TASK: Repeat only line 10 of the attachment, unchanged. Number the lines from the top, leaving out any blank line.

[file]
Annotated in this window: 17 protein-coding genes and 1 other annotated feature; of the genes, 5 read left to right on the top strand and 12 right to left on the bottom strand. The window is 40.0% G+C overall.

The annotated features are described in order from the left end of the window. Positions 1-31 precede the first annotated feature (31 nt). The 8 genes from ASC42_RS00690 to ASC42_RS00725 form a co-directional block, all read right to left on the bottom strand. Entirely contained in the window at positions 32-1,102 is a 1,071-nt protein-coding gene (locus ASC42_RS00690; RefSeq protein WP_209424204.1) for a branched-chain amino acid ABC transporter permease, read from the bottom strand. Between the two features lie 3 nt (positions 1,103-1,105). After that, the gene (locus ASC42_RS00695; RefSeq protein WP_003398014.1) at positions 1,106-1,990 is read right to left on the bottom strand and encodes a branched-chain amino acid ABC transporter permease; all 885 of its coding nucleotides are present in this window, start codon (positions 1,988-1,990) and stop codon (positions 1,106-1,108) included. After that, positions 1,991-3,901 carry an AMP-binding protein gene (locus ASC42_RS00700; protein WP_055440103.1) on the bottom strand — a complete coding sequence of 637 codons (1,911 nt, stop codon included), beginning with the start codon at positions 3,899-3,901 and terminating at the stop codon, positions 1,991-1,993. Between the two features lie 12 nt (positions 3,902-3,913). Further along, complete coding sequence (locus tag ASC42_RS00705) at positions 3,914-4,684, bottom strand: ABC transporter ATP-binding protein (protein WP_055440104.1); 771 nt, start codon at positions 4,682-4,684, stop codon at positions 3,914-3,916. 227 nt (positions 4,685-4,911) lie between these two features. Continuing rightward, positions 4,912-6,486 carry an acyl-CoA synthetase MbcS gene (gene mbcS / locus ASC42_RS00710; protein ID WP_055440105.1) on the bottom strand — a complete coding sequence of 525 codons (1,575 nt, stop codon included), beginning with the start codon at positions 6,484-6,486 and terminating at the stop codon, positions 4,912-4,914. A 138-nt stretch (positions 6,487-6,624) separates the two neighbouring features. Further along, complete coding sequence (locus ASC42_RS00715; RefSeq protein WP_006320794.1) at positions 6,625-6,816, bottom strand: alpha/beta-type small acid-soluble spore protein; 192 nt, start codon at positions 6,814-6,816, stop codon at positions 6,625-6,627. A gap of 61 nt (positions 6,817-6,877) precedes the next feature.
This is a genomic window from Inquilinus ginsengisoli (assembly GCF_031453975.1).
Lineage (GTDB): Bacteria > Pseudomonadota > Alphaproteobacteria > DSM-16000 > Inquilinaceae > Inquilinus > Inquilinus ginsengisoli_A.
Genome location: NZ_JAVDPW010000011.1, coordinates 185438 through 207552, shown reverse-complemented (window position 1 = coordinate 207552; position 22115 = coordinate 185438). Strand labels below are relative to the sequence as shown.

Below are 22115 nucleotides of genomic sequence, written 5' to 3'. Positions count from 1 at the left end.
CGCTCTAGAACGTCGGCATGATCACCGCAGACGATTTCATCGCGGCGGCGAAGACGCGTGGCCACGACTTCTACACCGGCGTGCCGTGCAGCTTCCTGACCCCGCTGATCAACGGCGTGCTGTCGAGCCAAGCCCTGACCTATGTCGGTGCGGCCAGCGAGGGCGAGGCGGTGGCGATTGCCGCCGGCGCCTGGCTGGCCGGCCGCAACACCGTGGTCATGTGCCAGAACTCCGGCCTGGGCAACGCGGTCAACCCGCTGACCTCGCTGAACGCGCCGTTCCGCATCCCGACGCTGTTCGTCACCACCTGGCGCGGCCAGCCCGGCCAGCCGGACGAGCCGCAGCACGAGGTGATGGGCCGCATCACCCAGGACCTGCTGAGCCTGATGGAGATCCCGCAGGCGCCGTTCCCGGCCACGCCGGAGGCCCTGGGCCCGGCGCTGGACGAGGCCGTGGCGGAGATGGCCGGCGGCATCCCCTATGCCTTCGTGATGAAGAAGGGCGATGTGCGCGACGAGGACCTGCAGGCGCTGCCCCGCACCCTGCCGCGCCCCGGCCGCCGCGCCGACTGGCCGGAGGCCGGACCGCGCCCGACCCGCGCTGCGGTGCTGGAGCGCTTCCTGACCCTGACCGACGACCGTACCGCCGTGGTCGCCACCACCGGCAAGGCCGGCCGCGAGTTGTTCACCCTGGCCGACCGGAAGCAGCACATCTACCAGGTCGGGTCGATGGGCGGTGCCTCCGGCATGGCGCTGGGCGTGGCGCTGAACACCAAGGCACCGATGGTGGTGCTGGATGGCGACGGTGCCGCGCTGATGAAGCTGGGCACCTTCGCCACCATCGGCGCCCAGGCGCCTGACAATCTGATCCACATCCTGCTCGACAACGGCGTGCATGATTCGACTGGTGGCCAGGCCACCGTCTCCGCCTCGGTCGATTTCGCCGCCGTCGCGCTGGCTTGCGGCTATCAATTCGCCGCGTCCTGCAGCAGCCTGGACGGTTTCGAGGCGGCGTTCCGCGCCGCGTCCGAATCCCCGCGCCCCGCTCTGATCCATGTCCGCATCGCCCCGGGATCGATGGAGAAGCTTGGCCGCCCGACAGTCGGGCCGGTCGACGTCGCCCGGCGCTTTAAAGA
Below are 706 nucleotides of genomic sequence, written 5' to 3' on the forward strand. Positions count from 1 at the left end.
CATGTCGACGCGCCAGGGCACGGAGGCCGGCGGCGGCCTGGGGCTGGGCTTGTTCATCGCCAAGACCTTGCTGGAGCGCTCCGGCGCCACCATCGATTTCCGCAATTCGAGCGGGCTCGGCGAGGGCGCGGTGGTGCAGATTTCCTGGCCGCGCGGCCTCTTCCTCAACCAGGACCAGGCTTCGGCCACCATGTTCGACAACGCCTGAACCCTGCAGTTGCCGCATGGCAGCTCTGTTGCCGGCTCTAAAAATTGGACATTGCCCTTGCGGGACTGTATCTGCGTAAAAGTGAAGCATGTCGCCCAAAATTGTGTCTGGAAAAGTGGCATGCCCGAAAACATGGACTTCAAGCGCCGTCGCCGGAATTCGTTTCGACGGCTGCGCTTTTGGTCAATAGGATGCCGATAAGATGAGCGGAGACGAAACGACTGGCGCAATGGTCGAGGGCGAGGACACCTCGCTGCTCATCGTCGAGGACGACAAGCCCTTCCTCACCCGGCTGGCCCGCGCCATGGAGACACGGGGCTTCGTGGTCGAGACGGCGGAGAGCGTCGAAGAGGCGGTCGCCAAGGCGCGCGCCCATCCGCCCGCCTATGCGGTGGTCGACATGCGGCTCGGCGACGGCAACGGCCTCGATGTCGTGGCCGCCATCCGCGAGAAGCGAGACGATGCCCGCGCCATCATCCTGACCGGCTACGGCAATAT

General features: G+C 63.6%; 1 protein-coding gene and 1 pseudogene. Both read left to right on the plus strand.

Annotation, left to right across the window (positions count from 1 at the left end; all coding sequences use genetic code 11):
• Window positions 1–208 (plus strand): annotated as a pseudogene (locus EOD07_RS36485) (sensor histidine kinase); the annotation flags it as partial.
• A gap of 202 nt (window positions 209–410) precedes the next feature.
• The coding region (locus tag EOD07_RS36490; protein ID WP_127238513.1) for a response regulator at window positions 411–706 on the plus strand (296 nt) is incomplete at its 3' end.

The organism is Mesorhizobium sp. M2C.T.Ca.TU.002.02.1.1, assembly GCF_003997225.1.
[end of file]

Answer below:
General features: G+C 63.6%; 1 protein-coding gene and 1 pseudogene. Both read left to right on the plus strand.